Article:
Agrippa is apparently semiautobiographical and deals with the nature of memories, but don't go asking Gibson about it because, appropriately, he's long forgotten what the book's about after deleting it from his computer years ago. Your second best shot might be artist Dennis Ashbaugh, who designed the physical book that came with Agrippa. You probably won't get any answers from him either, though, because he's the kind of guy who printed etchings of DNA nucleotides on the book, some of which appeared when exposed to light, while others were destroyed by it. Did we mention he is an artist?

Kevin Begos, Jr/Dennis Ashbaugh
Do we even have to?

There were only 455 copies of Agrippa "published," with prices ranging anywhere from $450 to $7,500 for the deluxe edition, which raises many important questions like: Who's the target audience for this "book"? Will all future literature be an expensive pay-per-view experience like this one? How many more clues does Gibson need to drop before we realize he is just fucking with us at this point?

But when it comes to denying the audience access to your work, nobody beats this ...

1
Wu-Tang Clan Will Release Only One Copy Of Their Secret Album

Madison McGaw/BFAnyc.com via rollingstone.com

During the past six years, legendary hip-hop group Wu-Tang Clan has secretly recorded 31 songs totaling more than two hours of music, after which they put them on a single album titled The Wu -- Once Upon A Time In Shaolin, and destroyed all of their backups.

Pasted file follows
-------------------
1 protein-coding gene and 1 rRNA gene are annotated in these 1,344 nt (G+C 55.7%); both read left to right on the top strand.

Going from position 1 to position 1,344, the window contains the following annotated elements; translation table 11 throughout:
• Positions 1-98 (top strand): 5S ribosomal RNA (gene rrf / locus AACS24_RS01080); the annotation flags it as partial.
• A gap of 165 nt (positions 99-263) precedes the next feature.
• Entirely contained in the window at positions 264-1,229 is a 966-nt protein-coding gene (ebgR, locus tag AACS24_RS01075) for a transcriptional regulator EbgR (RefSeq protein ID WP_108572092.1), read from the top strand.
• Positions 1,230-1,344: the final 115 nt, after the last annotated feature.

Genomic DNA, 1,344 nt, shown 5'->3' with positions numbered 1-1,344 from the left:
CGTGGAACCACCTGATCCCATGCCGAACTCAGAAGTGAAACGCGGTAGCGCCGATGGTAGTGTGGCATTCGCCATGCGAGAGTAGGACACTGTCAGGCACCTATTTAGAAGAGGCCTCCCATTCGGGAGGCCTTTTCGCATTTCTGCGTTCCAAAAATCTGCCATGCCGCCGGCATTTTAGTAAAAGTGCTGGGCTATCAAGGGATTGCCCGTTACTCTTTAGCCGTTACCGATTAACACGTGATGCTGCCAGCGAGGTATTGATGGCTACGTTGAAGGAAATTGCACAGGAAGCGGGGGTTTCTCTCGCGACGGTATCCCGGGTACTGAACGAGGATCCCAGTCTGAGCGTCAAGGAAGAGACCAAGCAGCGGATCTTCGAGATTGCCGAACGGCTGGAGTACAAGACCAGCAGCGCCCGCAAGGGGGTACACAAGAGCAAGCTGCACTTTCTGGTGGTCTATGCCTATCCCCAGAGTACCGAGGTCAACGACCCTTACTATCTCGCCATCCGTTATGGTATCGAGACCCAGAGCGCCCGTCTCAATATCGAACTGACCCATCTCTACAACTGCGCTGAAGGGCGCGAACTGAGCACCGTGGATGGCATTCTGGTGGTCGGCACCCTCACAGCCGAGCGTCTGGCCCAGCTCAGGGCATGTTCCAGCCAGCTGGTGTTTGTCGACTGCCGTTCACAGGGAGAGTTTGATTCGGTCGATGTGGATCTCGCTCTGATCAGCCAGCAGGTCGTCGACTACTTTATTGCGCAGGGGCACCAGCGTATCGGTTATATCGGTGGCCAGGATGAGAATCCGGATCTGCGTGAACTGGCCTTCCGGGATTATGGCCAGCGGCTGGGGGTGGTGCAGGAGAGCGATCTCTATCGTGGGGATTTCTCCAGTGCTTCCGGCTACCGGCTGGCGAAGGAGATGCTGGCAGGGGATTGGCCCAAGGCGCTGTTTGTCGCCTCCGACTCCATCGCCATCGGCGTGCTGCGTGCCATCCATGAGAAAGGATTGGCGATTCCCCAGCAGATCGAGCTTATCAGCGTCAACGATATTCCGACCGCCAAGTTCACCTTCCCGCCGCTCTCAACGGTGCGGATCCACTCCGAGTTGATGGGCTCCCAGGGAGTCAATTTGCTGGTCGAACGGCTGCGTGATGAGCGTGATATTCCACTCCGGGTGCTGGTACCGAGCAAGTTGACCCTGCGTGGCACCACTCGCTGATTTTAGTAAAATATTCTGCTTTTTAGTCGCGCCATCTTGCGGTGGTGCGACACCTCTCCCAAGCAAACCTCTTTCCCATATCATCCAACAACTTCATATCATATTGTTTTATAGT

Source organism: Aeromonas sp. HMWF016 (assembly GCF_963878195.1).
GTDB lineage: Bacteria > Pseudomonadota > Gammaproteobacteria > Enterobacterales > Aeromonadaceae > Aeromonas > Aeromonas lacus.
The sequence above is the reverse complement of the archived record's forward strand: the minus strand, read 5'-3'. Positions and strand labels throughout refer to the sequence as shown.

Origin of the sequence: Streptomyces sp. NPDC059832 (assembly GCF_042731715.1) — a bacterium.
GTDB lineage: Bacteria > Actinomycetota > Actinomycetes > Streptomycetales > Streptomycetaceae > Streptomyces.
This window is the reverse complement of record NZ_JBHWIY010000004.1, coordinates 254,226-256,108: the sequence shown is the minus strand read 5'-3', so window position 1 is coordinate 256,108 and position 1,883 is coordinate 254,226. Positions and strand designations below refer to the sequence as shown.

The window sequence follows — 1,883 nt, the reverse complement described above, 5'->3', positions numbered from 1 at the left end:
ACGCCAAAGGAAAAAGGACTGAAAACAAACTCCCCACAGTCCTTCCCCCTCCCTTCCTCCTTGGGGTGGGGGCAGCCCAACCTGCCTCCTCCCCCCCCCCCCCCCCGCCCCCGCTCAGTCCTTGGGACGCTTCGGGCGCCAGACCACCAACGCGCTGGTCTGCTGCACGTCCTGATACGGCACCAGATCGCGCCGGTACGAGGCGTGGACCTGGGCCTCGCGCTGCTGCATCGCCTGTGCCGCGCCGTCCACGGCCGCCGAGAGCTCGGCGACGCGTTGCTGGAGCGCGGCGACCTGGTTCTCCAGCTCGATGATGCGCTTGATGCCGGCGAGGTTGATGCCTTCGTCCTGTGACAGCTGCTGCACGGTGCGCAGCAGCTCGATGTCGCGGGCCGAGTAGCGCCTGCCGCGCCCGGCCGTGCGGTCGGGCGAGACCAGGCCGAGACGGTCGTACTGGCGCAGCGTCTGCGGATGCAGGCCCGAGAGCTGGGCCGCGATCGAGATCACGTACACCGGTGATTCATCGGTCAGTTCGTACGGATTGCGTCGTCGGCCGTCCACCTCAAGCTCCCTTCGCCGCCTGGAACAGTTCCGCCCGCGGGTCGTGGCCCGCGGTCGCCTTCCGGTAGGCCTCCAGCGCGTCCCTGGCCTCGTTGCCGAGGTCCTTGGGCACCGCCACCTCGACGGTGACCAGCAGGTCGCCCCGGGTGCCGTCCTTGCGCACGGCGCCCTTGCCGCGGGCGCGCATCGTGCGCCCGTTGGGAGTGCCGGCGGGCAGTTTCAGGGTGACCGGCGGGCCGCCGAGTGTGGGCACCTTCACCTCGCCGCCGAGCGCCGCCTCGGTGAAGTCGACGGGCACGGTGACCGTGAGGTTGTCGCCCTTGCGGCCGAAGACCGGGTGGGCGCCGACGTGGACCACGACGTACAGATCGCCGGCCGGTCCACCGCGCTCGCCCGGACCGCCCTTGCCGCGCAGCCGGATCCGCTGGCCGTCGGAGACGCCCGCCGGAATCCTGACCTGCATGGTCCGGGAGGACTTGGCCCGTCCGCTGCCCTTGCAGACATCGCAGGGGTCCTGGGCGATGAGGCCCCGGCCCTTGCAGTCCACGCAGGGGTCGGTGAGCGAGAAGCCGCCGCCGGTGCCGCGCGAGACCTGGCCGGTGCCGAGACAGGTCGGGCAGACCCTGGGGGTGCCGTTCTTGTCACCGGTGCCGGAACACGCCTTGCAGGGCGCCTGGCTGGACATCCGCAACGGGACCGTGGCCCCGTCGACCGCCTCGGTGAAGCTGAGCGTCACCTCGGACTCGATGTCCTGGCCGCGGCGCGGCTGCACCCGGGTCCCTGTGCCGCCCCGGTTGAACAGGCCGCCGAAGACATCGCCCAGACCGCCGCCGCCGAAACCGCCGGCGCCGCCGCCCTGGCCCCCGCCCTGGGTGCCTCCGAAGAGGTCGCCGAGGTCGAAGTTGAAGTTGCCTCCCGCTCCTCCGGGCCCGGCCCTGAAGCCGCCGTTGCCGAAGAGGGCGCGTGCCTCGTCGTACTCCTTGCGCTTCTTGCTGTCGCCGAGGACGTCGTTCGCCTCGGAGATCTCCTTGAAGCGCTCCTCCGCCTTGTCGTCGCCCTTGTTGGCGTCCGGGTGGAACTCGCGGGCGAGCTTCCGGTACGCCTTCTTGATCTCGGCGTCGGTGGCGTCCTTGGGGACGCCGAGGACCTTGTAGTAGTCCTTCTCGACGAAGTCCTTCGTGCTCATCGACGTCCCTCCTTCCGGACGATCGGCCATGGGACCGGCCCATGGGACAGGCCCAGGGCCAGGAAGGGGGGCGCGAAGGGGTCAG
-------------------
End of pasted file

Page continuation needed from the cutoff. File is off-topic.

Wu-Tang Clan
"They looked at us funny."

The only existing copy of the album and proof that the artists didn't actually spend all their recording time secretly training to be secret agents like in that story we've been shopping around Hollywood, currently resides in a vault outside Morocco. It will stay there until one lucky buyer purchases it at an upcoming private sale for millions of dollars. That's right: One buyer, as in less than two but more than zero -- that's how many people are going to listen to Once Upon A Time In Shaolin.

via forbes.com
Boy, the reviews of this album are going to be horribly one-sided.

Well, OK, fine. A lucky few will get to hear the new songs on headphones during a special tour of the album (after being cleared by armed security), but only one soul will be able to truly own it. And that's the point: to create a one-of-a-kind musical experience, the likes of which the world has never seen. But there's good news, music fans. The Wu-Tang Clan have shown pity and announced that they will release the album ... in 88 years. Yeah, although Wu-Tang Clan ain't nuthing ta fuck wit, their fans are apparently a whole different story.

When Tara Marie's not writing for Cracked, she's reading comics. You can reach her at teratomatara@gmail.com.

Did you know that chances are good your favorite creator did some shit you probably never heard of? To see what we're talking about, check out 6 Famous Artists You Didn't Know Were Perverts and 7 Celebrities Who Had Badass Careers You Didn't Know About.